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Japanese automaker Toyota has killed plans for a widespread launch of its second all-electric car, the eQ, citing a drastic misreading of the market and capabilities of electric vehicles.
Electric cars are becoming more ubiquitous with the Chevy Volt, Nissan Leaf, and Ford Focus Electric all attracting headlines for breaking ground. However, Toyota could now be casting doubt on the viability of these vehicles.
In 2010, Toyota said it would sell several thousand of its battery-powered eQ when it officially launched the new model. Now it plans to sell just 100 eQ vehicles in the U.S. and Japan.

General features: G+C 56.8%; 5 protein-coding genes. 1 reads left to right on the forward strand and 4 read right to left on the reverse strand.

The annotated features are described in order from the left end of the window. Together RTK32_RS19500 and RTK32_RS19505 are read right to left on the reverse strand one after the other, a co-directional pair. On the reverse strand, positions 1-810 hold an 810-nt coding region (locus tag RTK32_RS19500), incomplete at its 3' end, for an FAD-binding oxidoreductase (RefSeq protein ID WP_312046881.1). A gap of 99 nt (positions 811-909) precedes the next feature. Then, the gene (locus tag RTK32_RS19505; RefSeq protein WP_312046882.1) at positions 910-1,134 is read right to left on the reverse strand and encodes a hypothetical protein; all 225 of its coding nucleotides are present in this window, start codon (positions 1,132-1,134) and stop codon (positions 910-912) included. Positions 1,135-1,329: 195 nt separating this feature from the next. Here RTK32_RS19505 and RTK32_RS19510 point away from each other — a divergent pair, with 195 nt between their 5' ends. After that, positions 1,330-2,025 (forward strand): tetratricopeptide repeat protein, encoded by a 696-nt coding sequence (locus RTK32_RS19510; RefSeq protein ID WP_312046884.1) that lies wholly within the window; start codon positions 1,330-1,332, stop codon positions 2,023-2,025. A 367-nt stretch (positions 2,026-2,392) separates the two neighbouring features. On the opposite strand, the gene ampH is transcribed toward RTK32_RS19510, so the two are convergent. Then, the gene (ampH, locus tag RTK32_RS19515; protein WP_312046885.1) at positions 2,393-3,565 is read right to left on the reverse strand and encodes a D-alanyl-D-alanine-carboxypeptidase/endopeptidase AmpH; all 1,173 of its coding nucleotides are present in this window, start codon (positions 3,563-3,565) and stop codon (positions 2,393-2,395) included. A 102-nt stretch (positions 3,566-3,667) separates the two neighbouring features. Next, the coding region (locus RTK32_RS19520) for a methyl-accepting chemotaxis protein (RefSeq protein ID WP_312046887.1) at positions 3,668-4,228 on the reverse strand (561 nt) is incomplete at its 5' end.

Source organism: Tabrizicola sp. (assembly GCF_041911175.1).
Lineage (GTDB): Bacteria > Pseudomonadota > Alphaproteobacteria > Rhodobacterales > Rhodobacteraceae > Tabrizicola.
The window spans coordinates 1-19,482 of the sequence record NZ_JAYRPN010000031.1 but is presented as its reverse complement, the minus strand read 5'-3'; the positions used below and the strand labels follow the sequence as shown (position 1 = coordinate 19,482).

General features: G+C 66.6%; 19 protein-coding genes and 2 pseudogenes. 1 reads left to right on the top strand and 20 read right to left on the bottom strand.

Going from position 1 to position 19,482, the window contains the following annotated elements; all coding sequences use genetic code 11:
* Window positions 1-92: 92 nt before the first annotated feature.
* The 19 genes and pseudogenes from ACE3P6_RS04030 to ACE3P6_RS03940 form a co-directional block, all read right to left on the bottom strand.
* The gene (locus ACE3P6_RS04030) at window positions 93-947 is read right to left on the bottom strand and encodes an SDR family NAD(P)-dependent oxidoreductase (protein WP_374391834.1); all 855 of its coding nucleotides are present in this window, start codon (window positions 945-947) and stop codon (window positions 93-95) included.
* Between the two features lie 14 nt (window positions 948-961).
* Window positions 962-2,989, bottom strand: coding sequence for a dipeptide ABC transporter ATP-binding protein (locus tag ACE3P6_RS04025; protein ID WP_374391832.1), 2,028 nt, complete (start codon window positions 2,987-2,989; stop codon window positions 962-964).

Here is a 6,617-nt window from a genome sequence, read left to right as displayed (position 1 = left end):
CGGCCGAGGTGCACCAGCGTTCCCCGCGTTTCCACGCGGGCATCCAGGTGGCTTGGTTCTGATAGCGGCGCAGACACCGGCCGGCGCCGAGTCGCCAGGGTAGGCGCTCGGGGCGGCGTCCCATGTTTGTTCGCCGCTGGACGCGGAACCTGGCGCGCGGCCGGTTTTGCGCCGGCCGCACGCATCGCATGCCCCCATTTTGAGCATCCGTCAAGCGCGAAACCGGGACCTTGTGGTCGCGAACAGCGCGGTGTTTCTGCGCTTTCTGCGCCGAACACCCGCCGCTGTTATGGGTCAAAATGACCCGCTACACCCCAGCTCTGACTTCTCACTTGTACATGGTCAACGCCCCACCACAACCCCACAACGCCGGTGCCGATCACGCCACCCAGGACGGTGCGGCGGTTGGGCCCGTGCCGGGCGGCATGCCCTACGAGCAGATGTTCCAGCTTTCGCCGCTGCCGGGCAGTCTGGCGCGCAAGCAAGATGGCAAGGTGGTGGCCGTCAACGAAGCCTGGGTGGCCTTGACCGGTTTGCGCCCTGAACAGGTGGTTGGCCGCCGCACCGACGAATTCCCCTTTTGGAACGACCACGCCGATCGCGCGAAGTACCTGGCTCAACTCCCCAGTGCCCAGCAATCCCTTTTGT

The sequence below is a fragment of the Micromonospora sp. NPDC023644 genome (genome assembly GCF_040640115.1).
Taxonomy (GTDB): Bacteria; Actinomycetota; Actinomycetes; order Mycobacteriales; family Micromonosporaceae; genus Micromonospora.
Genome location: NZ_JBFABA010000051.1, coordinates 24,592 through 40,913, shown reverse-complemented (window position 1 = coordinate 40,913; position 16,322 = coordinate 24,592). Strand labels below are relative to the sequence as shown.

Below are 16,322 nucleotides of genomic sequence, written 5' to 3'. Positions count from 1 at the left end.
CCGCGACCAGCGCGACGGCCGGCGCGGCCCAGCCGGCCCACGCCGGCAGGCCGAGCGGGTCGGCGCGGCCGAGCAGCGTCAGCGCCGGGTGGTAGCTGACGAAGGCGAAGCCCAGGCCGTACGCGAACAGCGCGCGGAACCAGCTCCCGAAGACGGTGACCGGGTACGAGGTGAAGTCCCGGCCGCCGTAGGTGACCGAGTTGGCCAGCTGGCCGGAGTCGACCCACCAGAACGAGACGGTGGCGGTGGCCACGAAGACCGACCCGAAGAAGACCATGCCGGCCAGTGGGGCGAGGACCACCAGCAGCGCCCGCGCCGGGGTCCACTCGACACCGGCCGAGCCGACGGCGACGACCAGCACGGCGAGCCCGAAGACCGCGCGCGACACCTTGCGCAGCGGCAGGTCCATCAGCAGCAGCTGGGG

“Two years later, there are many difficulties,” Toyota’s vice chairman Takeshi Uchiyamada told reporters Monday. “The current capabilities of electric vehicles do not meet society’s needs, whether it may be the distance the cars can run, or the costs, or how it takes a long time to charge.”
Toyota will launch just a single all-electric vehicle in the U.S., a new RAV4 that was developed with Tesla Motors. The company thinks it will sell 2,600 of the new RAV4 during the next three years.
The company will instead refocus efforts on its successful hybrid cars. Toyota said it plans to have 21 new hybrid gas-electric models that are similar in nature to the popular Prius ready to go by 2015.
Electric car charging via Alison Hancock/Shutterstock
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